It’s been going on for about a week. On Wednesday dead and ill galahs were found around the streets of Burra, two hours north of Adelaide, and the toll has now grown to 200.
Animal Rescue and Care coordinator Ruth Norris was one of the first to raise the alarm, writing a widely-shared post on Facebook. “The manner in which they die suggests poisoning,” she wrote, clarifying they’re not “behaving like grain drunk birds.”
In seeding season, birds often eat so much grain they become ill. Ruth believed this was not the case for these animals.
"We're wondering whether someone has put some poison down inadvertently—a fertiliser, poison, or whether it was an actual purposeful poisoning, I don't know," Ruth explained to the ABC. "We're hoping to send some off to PIRSA [Primary Industries and Regions SA] or a lab to get tested.”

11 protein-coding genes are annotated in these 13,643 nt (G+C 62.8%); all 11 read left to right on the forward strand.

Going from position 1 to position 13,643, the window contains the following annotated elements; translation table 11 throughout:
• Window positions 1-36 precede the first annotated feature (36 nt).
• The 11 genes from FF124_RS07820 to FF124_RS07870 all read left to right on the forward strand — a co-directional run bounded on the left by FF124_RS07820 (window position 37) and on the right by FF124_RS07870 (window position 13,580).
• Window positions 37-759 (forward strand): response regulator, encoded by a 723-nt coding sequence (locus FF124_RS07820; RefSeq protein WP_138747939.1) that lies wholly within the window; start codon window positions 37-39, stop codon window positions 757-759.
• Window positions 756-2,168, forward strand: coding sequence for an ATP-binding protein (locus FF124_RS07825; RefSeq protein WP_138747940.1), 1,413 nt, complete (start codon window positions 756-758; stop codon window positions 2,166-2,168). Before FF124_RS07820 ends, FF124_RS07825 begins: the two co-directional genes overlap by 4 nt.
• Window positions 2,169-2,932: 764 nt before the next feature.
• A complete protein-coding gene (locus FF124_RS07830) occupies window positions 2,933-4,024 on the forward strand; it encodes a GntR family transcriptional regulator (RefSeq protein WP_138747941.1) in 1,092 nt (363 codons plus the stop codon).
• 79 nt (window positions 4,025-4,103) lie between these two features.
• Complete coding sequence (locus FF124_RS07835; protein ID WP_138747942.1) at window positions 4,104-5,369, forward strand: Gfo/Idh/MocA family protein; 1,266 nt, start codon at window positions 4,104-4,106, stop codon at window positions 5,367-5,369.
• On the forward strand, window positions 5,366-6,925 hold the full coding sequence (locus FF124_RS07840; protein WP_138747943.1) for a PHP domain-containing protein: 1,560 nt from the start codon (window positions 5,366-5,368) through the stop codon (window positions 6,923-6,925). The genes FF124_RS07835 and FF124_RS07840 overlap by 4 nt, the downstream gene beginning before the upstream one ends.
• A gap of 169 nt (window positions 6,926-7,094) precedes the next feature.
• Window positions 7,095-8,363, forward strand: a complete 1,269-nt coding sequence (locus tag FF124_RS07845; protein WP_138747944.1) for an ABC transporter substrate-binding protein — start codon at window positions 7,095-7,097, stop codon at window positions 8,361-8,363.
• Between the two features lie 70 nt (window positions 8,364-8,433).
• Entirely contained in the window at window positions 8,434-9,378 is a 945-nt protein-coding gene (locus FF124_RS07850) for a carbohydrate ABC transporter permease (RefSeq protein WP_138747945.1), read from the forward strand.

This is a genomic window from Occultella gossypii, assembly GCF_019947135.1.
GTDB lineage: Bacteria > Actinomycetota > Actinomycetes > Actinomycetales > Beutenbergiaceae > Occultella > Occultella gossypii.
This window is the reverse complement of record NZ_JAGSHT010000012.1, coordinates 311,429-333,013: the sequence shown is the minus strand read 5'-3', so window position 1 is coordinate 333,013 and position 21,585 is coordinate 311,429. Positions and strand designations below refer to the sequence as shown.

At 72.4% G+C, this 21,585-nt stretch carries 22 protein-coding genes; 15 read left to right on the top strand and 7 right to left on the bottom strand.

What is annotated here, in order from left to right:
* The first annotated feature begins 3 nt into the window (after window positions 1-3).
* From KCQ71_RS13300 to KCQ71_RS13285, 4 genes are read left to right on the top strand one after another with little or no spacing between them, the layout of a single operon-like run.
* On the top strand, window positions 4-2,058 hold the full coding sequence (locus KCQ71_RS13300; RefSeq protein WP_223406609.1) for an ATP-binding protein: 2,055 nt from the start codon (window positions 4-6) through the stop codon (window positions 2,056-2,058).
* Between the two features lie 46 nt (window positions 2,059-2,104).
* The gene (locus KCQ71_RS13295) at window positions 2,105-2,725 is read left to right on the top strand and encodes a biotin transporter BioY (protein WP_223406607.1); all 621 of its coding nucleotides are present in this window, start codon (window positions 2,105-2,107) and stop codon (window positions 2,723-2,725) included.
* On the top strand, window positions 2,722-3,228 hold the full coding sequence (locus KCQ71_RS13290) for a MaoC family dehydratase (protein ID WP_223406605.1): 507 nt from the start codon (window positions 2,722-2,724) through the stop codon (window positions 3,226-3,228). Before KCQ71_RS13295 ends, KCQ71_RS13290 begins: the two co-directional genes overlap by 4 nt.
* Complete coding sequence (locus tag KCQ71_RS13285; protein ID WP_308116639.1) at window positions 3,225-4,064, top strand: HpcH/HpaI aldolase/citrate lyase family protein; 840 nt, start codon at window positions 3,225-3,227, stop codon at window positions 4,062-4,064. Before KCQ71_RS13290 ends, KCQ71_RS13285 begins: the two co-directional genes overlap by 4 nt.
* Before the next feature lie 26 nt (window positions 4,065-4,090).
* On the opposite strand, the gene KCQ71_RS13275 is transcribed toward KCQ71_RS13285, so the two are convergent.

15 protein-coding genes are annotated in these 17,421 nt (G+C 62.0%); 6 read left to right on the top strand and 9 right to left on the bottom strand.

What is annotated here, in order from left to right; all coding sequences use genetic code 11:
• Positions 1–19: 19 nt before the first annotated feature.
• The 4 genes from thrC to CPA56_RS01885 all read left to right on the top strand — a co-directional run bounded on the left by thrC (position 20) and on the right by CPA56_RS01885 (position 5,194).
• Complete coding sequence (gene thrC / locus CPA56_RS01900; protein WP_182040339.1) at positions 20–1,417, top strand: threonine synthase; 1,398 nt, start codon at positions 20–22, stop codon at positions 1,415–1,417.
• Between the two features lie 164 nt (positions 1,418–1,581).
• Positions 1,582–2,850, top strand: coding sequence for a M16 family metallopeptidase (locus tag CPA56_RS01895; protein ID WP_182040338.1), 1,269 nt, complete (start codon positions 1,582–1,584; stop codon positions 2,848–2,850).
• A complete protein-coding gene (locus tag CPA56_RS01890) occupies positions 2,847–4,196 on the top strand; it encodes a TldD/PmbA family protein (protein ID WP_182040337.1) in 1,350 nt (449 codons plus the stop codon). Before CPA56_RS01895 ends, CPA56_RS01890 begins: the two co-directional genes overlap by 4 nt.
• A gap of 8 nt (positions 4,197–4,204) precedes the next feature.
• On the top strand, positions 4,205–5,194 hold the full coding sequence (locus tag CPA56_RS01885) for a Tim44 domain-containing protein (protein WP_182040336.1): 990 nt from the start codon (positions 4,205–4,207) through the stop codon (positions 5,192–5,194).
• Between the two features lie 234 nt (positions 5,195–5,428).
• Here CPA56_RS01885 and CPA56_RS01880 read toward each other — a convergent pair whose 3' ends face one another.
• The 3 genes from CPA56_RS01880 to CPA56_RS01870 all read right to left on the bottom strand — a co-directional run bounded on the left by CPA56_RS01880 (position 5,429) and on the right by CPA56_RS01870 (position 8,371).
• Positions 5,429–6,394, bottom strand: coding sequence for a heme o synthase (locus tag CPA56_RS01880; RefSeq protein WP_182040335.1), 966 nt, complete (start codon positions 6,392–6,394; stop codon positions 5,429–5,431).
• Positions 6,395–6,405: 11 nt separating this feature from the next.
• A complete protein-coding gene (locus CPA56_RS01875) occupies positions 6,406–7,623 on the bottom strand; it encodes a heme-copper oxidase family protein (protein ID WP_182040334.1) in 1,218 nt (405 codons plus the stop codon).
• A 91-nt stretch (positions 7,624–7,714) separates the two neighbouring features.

The dying birds were mostly found in the main street, where they tend to congregate in the evenings. They’re mostly adult birds, and seemingly healthy. An autopsy revealed the birds had very little grain in their stomachs, and were otherwise free of major diseases.
“It appears to be a very unusual event or even suspicious," Ruth told ABC reporters Eugene Boisvert and Patrick Martin.
If it turns out to have been a deliberate poisoning, it wouldn’t be the first time. Only last month a mass grave of eagles was found on a Victorian farm. It’s understood farmers often poison birds to prevent them from eating produce and livestock.